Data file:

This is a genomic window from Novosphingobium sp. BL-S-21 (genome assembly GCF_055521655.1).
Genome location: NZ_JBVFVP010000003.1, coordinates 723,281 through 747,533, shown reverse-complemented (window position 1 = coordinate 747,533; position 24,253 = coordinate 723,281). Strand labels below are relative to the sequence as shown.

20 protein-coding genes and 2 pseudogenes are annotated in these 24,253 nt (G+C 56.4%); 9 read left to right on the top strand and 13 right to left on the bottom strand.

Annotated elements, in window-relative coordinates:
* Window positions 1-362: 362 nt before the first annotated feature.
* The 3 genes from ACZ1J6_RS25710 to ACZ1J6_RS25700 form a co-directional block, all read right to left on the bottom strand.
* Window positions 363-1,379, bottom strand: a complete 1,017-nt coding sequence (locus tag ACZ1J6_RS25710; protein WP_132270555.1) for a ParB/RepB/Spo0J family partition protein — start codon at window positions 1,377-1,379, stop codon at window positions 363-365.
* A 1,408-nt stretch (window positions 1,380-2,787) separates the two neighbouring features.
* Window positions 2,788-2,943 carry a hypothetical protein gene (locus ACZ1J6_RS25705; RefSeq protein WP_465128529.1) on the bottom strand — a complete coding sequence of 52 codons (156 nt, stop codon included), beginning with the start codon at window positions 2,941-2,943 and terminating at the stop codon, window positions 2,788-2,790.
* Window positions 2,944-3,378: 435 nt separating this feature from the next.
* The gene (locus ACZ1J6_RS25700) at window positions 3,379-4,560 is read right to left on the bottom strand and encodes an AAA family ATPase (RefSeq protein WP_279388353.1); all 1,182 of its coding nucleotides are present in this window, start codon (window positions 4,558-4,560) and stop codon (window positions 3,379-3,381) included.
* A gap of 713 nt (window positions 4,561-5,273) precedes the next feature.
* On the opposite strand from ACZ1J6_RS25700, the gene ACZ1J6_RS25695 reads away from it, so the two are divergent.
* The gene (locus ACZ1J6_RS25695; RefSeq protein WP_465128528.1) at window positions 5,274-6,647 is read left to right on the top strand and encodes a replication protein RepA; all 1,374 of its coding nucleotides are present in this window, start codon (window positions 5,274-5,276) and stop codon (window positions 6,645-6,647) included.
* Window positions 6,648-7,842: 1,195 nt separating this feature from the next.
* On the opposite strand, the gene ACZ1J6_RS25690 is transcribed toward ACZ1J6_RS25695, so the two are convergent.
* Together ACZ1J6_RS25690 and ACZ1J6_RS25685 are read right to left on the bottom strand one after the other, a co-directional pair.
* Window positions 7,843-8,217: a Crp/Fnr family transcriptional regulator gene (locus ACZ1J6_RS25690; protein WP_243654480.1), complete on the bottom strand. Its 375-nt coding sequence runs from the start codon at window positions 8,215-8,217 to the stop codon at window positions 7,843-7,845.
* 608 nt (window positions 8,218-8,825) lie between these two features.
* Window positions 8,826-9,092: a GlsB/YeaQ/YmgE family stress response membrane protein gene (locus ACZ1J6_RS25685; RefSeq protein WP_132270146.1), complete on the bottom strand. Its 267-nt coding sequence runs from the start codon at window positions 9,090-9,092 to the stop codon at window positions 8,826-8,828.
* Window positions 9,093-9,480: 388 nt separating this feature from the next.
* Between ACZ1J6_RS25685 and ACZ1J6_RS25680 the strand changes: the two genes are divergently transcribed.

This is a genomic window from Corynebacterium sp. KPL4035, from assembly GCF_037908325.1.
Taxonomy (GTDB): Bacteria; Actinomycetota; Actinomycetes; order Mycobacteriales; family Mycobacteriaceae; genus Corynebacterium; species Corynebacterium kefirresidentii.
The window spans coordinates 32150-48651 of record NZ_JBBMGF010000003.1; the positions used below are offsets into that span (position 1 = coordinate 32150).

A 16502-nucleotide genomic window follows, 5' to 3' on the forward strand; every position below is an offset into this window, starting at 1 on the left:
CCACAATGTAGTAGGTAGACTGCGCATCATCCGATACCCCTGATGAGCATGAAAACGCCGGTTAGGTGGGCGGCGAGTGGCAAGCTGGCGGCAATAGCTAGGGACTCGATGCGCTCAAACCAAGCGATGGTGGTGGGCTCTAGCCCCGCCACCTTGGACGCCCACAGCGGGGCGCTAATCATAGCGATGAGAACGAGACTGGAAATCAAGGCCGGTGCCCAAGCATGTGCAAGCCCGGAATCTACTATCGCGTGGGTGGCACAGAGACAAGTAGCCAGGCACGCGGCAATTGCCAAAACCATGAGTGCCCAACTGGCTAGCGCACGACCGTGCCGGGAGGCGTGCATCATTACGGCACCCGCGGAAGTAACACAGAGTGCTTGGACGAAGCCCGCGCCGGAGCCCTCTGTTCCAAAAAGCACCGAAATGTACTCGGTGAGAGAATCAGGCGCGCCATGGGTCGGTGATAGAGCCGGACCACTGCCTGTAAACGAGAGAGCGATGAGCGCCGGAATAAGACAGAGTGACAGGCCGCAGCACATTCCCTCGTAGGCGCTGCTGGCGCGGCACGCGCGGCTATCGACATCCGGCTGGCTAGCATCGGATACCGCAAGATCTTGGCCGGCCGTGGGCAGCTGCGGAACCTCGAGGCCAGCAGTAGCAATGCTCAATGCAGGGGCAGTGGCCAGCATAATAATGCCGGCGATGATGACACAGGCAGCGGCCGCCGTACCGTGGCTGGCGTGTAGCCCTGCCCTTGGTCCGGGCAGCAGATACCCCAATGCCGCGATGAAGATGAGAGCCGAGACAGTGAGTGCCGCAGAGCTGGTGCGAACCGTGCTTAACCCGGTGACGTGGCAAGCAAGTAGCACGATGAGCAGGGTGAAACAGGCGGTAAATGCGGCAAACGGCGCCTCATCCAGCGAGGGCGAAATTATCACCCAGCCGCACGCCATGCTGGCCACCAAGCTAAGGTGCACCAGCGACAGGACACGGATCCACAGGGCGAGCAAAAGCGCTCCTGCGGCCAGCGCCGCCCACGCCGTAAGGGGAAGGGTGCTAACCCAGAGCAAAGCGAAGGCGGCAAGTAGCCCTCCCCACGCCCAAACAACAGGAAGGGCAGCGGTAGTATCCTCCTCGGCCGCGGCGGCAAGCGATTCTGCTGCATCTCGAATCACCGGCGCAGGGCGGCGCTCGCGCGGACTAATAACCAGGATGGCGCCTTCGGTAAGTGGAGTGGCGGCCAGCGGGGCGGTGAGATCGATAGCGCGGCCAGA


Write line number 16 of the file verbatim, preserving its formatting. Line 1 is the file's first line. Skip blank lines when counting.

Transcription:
* On the opposite strand, the gene ACZ1J6_RS25690 is transcribed toward ACZ1J6_RS25695, so the two are convergent.